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I'm trying to learn how to make a simple call to the server from Javascript/jQuery. I've been trying to learn and could not find a tutorial with those simple steps.

I want to send a message to the server with two parameters (a DateTime and a String) and get back a DateTime. I want to do that via JSON.

  • How would the code in the server look like (structure only)?
  • Is there something special I should do on the server side? And how about security?
  • How would I implement the call in jQuery?
  • And how would I handle the result?

I'm most interested on code structure.

Update

I found the answer below great to get me started. However, I recently stumbled upon Full ASP.NET, LINQ, jQuery, JSON, Ajax Tutorial. It's just a fantastic and very didactic step-by-step that I want to share with anyone else who comes across this question in the future.

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Would you happen to have the source code for the article that you mention? I am very interested but I am unclear on what files to use. More specifically, should I create a ASP.NET website? Or are the classes written in C# supposed to be contained within a web service? I am just not sure in which file types to organize some of the code. –  Darren Jul 6 '12 at 1:47
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2 Answers 2

up vote 20 down vote accepted

There are several ways that you can do this; this will serve as a single example.

You could write something like this for your jQuery code:

urlToHandler = 'handler.ashx';
jsonData = '{ "dateStamp":"2010/01/01", "stringParam": "hello" }';
$.ajax({
                url: urlToHandler,
                data: jsonData,
                dataType: 'json',
                type: 'POST',
                contentType: 'application/json',
                success: function(data) {                        
                    setAutocompleteData(data.responseDateTime);
                },
                error: function(data, status, jqXHR) {                        
                    alert('There was an error.');
                }
            }); // end $.ajax

Next, you need to create a "generic handler" in your ASP.net project. In your generic handler, use Request.Form to read the values passed in as json. The code for your generic handler could look something like this:

[WebService(Namespace = "http://tempuri.org/")]
[WebServiceBinding(ConformsTo = WsiProfiles.BasicProfile1_1)]
public class handler : IHttpHandler , System.Web.SessionState.IReadOnlySessionState
{
    public void ProcessRequest(HttpContext context)
    {
        context.Response.ContentType = "application/json";

        DateTime dateStamp = DateTime.Parse((string)Request.Form["dateStamp"]);
        string stringParam = (string)Request.Form["stringParam"];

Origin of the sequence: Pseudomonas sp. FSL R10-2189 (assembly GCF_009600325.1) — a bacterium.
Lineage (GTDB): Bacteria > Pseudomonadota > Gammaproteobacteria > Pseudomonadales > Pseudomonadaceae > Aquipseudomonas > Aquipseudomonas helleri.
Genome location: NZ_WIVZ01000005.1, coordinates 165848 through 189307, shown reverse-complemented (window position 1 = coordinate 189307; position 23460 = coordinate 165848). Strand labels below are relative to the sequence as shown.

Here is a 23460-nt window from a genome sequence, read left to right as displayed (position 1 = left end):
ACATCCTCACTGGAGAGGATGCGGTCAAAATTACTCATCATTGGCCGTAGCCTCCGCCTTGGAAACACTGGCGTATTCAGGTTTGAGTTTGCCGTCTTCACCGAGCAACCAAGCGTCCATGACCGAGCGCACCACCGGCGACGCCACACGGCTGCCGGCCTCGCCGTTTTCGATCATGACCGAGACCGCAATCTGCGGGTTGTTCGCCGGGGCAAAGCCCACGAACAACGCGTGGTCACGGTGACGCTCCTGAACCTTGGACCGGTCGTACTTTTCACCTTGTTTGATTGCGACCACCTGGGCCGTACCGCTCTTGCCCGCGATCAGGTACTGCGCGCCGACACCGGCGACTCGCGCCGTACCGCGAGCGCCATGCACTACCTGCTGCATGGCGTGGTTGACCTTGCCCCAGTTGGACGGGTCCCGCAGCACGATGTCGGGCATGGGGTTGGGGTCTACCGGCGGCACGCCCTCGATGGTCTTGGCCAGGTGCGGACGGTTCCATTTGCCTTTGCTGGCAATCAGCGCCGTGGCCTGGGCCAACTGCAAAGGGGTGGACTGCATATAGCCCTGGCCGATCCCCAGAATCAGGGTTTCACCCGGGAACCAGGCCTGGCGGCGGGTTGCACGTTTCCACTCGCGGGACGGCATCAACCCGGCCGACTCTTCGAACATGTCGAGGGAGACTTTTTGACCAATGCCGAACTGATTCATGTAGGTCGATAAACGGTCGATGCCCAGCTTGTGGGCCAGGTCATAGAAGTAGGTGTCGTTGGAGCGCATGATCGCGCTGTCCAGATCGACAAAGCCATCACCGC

// Your logic here

        string json = "{ \"responseDateTime\": \"hello hello there!\" }";
        context.Response.Write(json);    
    }

See how this work out. It will get you started!

Update: I posted this code at the CodeReview StackExchange: http://codereview.stackexchange.com/questions/3208/basic-simple-asp-net-jquery-json-example

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Note: if you have trouble with your json, be sure to Google for a good json validator. –  Daniel Allen Langdon Apr 22 '11 at 14:47
    
Also note: The text 'jQuery in Action' has very good examples of the jQuery side of your question. –  Daniel Allen Langdon Apr 22 '11 at 14:58
    
I'm experimenting, will let you know! –  Adrian Carneiro Apr 22 '11 at 15:16
    
Have your debugger at the ready. The first time I went thru this process, I made mistakes at every step. Be sure to step thru your javascript code, too. If you have trouble getting the debugger to stop on any particular line of javascript code, use the debugger keyword. –  Daniel Allen Langdon Apr 22 '11 at 18:53
    
Would you guys know what could be going wrong with my code? It's nearly identical to this answer. stackoverflow.com/questions/8703317/… –  MacGyver Jan 2 '12 at 17:28
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If you are using jQuery you could do it with a GET or POST.

$.get ('<url to the service>',
       { dateParam: date, stringParam: 'teststring' },
       function(data) {
          // your JSON is in data
       }
);

$.post ('<url to the service>',
       { dateParam: date, stringParam: 'teststring' },
       function(data) {
          // your JSON is in data
       }
);

Note that the name of the parameters in (e.g. dateParam, stringParam) need to be the same as the name of the parameters your service method is expecting. Also that your service will need to format the result as JSON, the data parameter in the call back will contain anything your service sends back (e.g. text, xml, json, etc).

See the jQuery documentation for $.ajax, $.get, $.post: http://api.jquery.com/jQuery.ajax/, http://api.jquery.com/jQuery.get/, http://api.jquery.com/jQuery.post/

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Please note, the default content types for get and post are application/x-www-form-urlencoded; charset=UTF-8. So this does not send data to the server via Json. Where as the accepted answer does. –  Liam Mar 25 at 14:21
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